Hairdressers need to be licensed within their state, before they can practice hairdressing.

In addition to this license, hair stylists can choose to be certified in a specific area of hair styling. For instance, they can choose to be certified in coloring hair by the American Board of Certified Haircolorists or sanitizing equipment through Barbicide® certification.

Hairdressers need to be proficient in using hairstyling equipment. They’ll need to master tools like flat irons, curling irons, and hair clippers to name a few.

They’ll also need to understand the different products their salons offer.

Top Cosmetology Programs
  1. Aveda Institutes
  2. Empire Beauty Schools
  3. Paul Mitchell Schools
  4. Sassoon Academy
  5. Ogle Beauty Schools
  6. Regency Beauty Institute
  7. ARROJO cosmetology school
  8. Elite Academy of Beauty Art
  9. La’ James College
  10. Milan Institute

How Does A Hairdresser Find Work?

Hairdressers can find work in a variety of ways. Their cosmetology school, for instance, provides job placement services, which hairdressers need to take advantage of.

If they have a favorite salon, hairdressers should drop by, offer the manager their resume (even if the salon isn’t hiring), and ask the manager keep them in mind.

Additionally, generic job search tools provide plenty of applicable job posts for hairdressers to sift through and apply for. But the best way to finding a job as a hairdresser is to join professional organizations.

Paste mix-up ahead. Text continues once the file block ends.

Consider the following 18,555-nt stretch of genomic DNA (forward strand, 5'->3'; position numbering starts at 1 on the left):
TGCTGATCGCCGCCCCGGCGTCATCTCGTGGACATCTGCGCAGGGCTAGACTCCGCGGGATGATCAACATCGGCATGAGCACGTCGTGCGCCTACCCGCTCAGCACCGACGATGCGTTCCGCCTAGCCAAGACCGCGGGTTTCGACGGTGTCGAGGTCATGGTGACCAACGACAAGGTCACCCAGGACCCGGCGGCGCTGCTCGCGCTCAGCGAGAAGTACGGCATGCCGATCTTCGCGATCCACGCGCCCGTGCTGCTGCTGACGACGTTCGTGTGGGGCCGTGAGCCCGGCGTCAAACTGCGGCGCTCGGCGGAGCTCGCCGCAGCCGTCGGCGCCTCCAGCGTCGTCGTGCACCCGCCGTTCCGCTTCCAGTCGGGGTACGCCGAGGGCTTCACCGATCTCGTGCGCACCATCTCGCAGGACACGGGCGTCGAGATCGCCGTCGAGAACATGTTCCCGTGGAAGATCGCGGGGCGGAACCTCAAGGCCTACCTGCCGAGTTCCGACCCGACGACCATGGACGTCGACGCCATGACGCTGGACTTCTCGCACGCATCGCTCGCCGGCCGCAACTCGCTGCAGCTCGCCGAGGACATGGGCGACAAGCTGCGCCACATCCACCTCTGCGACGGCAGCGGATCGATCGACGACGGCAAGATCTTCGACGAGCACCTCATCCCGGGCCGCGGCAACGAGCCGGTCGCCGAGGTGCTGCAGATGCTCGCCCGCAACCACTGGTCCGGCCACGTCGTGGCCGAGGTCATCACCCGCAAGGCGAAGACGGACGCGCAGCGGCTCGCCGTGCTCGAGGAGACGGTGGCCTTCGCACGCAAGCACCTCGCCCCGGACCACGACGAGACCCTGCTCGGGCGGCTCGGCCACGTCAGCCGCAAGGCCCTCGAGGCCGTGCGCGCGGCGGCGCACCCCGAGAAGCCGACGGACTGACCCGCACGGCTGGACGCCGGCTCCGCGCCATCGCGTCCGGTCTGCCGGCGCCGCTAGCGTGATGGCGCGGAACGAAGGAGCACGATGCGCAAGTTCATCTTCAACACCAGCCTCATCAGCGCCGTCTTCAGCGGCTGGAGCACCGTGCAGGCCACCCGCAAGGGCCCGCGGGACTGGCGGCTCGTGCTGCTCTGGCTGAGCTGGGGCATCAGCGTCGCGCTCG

Join Professional Organizations

By joining professional organizations, hairdressers can network, make connections in the business, and find out about new jobs through word of mouth. Professional organizations also provide members with exclusive job databases.

What is the Average Salary of a Hairdresser?

In 2017, the U.S. Bureau of Labor Statistics (BLS) reported that barbers, hairstylists, and cosmetologists earn a median yearly salary of $24,900 per year.

As far as location goes, the District of Columbia, Washington, New Jersey, Massachusetts, and Virginia are the top paying states for this occupation as of 2017.

How To Increase Salary

There are ways to increase one’s chances of reaching the higher end of the salary range, besides moving to one of the top five paying states. One such tip is to find work in industries renowned for paying hairdressers more than other industries.

BLS reports five top paying industries for hairdressers: performing arts companies; professional, scientific, and technical services; outpatient care centers; accounting, tax preparation, bookkeeping, and payroll services; and offices of other health practitioners.

Other ways to increase one’s salary is to work for salons that sell their own beauty products. That way, hairdressers can earn a commission rate for every beauty product they sell.

Hairdresser Job Growth & Outlook